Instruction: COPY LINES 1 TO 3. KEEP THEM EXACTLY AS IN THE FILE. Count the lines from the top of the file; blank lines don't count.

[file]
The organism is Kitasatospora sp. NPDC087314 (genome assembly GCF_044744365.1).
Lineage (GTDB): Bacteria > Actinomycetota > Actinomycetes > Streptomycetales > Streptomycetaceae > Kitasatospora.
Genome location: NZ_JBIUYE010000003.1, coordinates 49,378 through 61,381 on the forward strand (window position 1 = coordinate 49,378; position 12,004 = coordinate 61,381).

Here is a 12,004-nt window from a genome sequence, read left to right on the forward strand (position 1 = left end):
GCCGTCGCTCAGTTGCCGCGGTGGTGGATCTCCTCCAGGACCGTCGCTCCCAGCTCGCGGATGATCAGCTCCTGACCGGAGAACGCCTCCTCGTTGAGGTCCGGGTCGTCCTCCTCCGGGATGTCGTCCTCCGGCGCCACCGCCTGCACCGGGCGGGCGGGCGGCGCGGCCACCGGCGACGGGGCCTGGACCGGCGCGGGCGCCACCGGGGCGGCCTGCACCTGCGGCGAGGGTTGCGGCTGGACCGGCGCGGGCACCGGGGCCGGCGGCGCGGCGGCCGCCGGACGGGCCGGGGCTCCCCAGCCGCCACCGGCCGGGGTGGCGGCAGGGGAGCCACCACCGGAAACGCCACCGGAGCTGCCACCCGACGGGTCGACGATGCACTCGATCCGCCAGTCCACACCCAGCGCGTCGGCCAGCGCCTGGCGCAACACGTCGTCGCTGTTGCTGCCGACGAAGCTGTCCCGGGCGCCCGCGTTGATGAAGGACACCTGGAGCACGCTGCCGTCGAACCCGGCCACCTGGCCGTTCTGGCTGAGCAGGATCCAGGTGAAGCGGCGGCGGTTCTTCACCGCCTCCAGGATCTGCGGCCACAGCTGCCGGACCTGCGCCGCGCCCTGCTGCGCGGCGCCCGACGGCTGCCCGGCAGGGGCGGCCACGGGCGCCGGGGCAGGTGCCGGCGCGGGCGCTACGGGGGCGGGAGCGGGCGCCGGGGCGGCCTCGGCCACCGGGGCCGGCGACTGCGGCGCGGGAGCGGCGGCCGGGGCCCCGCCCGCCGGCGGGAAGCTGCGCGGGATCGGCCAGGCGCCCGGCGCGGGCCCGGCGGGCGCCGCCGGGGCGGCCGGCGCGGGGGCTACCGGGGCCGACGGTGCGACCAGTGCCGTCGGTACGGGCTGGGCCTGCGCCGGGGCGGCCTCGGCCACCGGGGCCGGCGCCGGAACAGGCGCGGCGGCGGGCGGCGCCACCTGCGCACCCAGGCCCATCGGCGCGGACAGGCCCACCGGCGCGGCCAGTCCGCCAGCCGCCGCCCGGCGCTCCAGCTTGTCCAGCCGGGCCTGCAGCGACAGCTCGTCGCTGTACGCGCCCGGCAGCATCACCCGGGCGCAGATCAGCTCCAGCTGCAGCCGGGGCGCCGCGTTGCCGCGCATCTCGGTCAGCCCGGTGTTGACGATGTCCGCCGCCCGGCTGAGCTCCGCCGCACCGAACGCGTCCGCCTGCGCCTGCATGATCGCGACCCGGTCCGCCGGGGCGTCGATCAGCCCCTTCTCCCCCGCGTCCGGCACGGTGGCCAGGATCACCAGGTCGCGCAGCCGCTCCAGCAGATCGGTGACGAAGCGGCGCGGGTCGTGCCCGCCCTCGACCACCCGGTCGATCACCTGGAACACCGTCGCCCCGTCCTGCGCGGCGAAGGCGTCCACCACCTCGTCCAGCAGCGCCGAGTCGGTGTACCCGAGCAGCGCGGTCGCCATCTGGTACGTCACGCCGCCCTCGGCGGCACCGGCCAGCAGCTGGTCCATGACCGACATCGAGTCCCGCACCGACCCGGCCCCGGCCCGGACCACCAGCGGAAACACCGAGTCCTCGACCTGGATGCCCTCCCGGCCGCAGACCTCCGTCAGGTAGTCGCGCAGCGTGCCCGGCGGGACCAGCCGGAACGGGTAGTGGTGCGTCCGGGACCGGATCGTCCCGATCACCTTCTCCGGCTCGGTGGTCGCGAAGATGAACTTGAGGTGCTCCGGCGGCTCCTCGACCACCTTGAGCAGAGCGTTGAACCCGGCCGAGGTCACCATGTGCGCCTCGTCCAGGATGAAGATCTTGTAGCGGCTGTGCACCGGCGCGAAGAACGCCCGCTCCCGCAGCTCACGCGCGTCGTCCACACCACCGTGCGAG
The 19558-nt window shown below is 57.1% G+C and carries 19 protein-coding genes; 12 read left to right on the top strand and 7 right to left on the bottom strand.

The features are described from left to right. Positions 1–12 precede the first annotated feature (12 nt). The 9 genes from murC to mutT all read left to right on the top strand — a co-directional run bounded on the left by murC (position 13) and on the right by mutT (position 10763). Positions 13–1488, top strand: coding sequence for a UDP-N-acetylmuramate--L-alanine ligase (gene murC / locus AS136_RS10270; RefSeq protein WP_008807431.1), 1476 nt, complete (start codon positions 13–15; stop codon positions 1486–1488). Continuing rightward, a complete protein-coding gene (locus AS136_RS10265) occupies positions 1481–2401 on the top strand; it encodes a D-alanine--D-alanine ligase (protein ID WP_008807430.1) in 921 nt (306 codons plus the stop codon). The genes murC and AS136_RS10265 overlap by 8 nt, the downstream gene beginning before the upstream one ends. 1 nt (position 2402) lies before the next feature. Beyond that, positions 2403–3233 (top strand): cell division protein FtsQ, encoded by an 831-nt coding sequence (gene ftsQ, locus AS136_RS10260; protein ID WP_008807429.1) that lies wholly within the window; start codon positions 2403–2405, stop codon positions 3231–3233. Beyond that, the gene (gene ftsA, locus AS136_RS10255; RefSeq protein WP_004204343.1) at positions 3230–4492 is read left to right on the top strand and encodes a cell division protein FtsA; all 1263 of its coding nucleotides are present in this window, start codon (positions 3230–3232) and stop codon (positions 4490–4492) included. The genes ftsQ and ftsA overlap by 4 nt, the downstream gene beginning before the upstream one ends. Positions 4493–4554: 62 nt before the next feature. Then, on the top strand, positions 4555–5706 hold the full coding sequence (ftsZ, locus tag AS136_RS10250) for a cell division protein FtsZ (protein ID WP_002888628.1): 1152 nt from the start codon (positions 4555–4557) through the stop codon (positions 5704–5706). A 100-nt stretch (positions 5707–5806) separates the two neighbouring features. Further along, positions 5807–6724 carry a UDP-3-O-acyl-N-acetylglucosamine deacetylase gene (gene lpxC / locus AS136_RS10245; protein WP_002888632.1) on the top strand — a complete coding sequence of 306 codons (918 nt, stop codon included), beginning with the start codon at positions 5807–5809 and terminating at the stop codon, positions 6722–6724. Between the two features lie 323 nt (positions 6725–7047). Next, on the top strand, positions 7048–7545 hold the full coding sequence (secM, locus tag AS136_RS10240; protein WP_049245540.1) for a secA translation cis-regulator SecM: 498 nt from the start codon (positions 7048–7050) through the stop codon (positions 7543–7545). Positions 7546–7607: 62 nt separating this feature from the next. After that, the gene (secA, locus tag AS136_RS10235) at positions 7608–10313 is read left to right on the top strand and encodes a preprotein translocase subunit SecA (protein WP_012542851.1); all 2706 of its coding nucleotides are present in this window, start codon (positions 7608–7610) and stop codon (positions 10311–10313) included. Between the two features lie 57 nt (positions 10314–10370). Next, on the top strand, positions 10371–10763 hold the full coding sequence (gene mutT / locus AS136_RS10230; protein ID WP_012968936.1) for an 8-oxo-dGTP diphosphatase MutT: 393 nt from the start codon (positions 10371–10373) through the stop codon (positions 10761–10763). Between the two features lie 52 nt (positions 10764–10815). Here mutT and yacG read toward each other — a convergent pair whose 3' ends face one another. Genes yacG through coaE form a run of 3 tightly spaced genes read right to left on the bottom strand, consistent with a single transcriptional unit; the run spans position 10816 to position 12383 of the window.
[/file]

The organism is Kitasatospora sp. NPDC087314 (genome assembly GCF_044744365.1).
Lineage (GTDB): Bacteria > Actinomycetota > Actinomycetes > Streptomycetales > Streptomycetaceae > Kitasatospora.
Genome location: NZ_JBIUYE010000003.1, coordinates 49,378 through 61,381 on the forward strand (window position 1 = coordinate 49,378; position 12,004 = coordinate 61,381).